Bradley pointed out that Florida courts weren’t given that power to call a new election,

” Even the Florida supreme court never had the power to call a new election. All the Flordia court could do, which is all ny court could do, would be to look at the ballots the punchcard ballots and determine the legality of the voting of that ballot. They could not call a new election.

The matter of inspection clarified by Mr. Bradley.

Bradley elaborated on what inspection meant: “New York courts are not empowered to call new elections.They are empowered to rule on the legal rulings on paper ballots and correct obvious tabulation errors. There’s no tablulation errors here. The tabulation is correct. The Court is not empowered to call new elections. There are probably 500 to 1000 cases just like this one where the courts acknowledged they did not have this power, despite the fact that they’d like to do it. They can’t. But guess what they said, but you do have a remedy, your remedy is quo warranto.”

Death of a judge in 1937, basis for the Felice decision.

The Felice decision that the Appellate Division, Second Department made in 1992, was based on a case that, in turn had used a case from 1937, to declare a plenary action. Bradley gave us the bizarre details of that case that is the basis of the Nicolai ruling in December.

Bradley unfolded the drama for us:

“The time is 1936. A Democratic candidate for surrogate, Mr. Shields is up by 250 votes in heavily Republican Westchester County. However, that year ’36, was a Roosevelt landslide, and unfortunately for Shields, after paper ballots are counted, Mr. Slater his opponent, takes the lead and wins. Unfortunately for Mr. Shields it looks like he’s lost the election. He waits until Slater takes office, speaks to the attorney general and the AG is about to start the quo warranto process, protesting the paper ballot count.

“But, what should happen at the end of February, 1937? Mr. Slater dies in office, six weeks into his term.

“Now we have a vacancy for surrogate. But guess who appoints the vacancy? Governor Lehman, a Democrat. Governor Lehamn appoints Shields. But he’s not happy.

“Shields had started the quo warranto process. But, the Governor has appointed him. He’s only allowed to carry the term until the next election, which is November, 1937, when he has to run again in a heavily Republican county without the benefit of Franklin Roosevelt on the ballot. If he had won the quo warranto process he would have had a full term until 1944.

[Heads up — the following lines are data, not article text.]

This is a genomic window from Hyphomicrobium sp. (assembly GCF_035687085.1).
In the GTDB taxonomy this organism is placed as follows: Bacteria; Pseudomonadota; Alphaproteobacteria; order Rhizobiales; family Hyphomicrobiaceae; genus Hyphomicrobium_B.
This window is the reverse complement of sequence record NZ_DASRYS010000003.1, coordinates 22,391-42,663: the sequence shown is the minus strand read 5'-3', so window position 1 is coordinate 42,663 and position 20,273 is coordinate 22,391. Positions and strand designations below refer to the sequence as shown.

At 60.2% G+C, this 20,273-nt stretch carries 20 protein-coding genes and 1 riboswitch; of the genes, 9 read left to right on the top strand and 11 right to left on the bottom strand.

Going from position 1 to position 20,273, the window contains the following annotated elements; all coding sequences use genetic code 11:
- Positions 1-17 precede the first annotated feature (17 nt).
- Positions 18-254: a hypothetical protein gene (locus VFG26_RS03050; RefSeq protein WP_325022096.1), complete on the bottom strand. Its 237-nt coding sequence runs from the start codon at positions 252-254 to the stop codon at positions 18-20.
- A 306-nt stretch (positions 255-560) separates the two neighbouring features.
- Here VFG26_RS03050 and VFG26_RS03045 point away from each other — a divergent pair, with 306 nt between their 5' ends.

Bradley finished the story: “He speaks to the attorney general. The attorney general says, you have no remedy anymore. You’re in office, we can’t do a “quo warranto” proceding to oust yourself. So what did he do? He filed a declaratory action. What did the court do?

The court said, in this unusual circumstance, when there is an absolute unavailability of “quo warranto,” we are going to allow the plenary action. Because of that Shields was able to waive a right to a jury trial, because he had a no adversary. Slater wasn’t going to contest it. That was the fact pattern of the one case where declaratory judgment was used that the Corrigan case was referring to that the Felice doctrine used to suggest it could do what it did.”

Looking at the 1992 Second Department decision.

“The Tarrytown case used Felice in the second department,” Bradley said. “The first, third and fourth department (of the New York Supreme Court), never have wavered from their (legislature’s) position. The second department in 1992, created a doctrine that nobody else is using, and it was not used prior to that. They (the second department), cited a case called the Corrigan case, which was based on a case in the 30s, Shields v. Flynn, which is totally different.

Bradley patiently drove home his point to us that he made to the Court of Appeals:

“The point of Shields vs. Flynn was you can use a declaratory judgment action if a “quo warranto” proceding is absolutely unavailable or impossible, not SOON to be available. (As it is for Mr. Delgado) If this case is dismissed, “quo warranto” would be available for 6 weeks. Shields vs. Flynn is a very unique set of facts. Corrigan said that you may have a right in “quo warranto” or a possible declaratory judgment action, if you can’t have quo warranto. The question is…is it now an available remedy in situations where quo warranto will be available.”

“If that is the case, ” Bradley added, “it goes against the legislative intent when they drafted the election law. The legislature said you have this right for primaries, and you don’t have it for general elections. It’s very specific.”

“Former Chief Judge Cook,” Bradley said, “made very clear in his own decision when he was a trial judge, that the silence of the legislature on our rights in general elections and their explicit granting of that right in primaries makes clear what our limitations are.”

The Court of Appeals will be making the call, perhaps as early as Tuesday.

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Albany Arguments: Court of Appeals Mixes Px for Remedy in Election Law

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Midnight Special Edition, Filed 2/15/02, 12:00 AM EST: Observers of the Court of Appeals arguments on the Delgado-Hockley matter Thursday checking in with WPCNR indicate the Court is taking the dilemma of the Delgado Hockley jammed voting machine in District 18 and mulling how Election Law should provide for remedies to such situations in the future.